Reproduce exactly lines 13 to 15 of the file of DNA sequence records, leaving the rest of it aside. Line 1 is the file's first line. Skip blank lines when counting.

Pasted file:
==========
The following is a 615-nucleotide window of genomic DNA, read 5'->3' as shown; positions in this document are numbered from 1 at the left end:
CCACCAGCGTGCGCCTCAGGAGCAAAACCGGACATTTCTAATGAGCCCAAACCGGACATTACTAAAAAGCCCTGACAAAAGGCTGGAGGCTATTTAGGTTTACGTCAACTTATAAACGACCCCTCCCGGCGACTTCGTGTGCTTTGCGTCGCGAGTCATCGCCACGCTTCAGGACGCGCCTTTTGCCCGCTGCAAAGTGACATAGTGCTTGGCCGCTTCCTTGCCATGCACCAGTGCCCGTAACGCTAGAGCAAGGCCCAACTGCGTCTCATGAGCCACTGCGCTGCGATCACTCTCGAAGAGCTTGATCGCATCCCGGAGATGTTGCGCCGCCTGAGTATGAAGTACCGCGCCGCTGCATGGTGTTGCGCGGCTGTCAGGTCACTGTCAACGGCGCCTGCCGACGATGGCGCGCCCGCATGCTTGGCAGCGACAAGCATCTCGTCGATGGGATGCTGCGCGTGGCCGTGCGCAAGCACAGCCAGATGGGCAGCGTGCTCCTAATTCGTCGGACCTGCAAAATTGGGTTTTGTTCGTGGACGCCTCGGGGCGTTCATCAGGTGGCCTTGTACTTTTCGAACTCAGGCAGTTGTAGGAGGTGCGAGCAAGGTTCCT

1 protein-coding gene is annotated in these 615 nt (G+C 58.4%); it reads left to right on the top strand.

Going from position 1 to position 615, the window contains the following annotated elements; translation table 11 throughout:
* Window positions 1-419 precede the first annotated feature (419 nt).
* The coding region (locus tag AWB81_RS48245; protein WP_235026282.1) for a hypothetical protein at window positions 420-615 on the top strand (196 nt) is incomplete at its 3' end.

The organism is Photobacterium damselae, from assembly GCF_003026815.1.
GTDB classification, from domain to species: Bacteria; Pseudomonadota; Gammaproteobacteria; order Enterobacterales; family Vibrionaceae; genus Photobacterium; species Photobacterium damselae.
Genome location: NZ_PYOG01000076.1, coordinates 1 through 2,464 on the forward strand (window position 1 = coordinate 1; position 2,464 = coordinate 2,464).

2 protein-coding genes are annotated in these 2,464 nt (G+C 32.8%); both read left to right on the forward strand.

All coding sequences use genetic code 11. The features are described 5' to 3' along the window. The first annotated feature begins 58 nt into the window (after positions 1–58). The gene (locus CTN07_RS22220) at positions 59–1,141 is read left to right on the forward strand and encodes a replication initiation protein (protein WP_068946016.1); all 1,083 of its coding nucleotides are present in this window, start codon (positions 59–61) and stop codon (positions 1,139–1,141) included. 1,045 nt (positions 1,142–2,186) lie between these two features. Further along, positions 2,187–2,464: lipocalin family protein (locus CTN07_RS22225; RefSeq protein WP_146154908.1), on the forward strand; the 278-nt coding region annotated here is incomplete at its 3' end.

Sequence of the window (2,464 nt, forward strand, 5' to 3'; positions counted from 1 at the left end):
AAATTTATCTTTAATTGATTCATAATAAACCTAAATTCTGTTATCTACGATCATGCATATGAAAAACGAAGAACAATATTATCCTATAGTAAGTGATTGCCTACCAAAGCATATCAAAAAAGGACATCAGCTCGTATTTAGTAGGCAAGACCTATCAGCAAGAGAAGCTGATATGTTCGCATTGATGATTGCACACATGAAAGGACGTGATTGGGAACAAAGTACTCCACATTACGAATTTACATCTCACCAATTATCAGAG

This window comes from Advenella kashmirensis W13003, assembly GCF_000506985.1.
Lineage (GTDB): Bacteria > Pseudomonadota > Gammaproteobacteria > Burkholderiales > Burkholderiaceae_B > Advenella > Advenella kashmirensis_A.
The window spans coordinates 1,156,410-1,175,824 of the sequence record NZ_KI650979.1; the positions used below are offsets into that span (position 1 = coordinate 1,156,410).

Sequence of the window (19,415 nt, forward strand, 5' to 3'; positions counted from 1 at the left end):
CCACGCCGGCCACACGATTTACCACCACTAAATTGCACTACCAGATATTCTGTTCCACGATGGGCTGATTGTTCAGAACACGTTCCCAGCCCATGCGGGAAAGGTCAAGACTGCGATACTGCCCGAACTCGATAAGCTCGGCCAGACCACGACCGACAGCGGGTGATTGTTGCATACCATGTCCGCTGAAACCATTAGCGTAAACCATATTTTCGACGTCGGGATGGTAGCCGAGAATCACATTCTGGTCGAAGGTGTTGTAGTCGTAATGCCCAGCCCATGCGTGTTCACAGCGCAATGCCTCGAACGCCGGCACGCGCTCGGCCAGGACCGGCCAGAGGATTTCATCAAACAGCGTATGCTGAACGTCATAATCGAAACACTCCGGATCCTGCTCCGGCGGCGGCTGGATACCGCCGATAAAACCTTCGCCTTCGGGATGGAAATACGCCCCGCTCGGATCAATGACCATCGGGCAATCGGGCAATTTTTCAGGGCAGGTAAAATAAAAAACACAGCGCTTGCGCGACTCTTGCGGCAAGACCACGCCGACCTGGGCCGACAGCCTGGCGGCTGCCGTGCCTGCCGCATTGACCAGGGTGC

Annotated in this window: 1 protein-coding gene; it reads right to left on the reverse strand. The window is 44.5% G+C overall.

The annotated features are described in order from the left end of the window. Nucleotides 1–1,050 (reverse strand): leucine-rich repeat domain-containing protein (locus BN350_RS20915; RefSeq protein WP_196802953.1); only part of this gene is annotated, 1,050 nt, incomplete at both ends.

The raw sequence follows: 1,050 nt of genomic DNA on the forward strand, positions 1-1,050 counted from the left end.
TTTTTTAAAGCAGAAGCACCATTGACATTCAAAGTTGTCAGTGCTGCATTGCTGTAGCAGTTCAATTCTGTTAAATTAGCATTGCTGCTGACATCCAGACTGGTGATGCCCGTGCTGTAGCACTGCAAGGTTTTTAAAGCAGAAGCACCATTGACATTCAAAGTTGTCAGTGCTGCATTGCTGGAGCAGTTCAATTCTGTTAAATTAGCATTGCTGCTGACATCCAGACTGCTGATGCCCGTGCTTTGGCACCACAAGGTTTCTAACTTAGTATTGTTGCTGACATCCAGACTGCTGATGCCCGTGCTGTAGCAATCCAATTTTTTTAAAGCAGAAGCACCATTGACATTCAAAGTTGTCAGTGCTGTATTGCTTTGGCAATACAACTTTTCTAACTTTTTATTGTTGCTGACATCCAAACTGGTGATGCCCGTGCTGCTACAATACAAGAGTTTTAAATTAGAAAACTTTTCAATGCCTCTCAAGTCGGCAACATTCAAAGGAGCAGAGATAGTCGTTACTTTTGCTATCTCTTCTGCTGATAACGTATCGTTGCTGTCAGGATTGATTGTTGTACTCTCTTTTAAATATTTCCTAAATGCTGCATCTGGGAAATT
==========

AAATTTATCTTTAATTGATTCATAATAAACCTAAATTCTGTTATCTACGATCATGCATATGAAAAACGAAGAACAATATTATCCTATAGTAAGTGATTGCCTACCAAAGCATATCAAAAAAGGACATCAGCTCGTATTTAGTAGGCAAGACCTATCAGCAAGAGAAGCTGATATGTTCGCATTGATGATTGCACACATGAAAGGACGTGATTGGGAACAAAGTACTCCACATTACGAATTTACATCTCACCAATTATCAGAG

This window comes from Advenella kashmirensis W13003, assembly GCF_000506985.1.
Lineage (GTDB): Bacteria > Pseudomonadota > Gammaproteobacteria > Burkholderiales > Burkholderiaceae_B > Advenella > Advenella kashmirensis_A.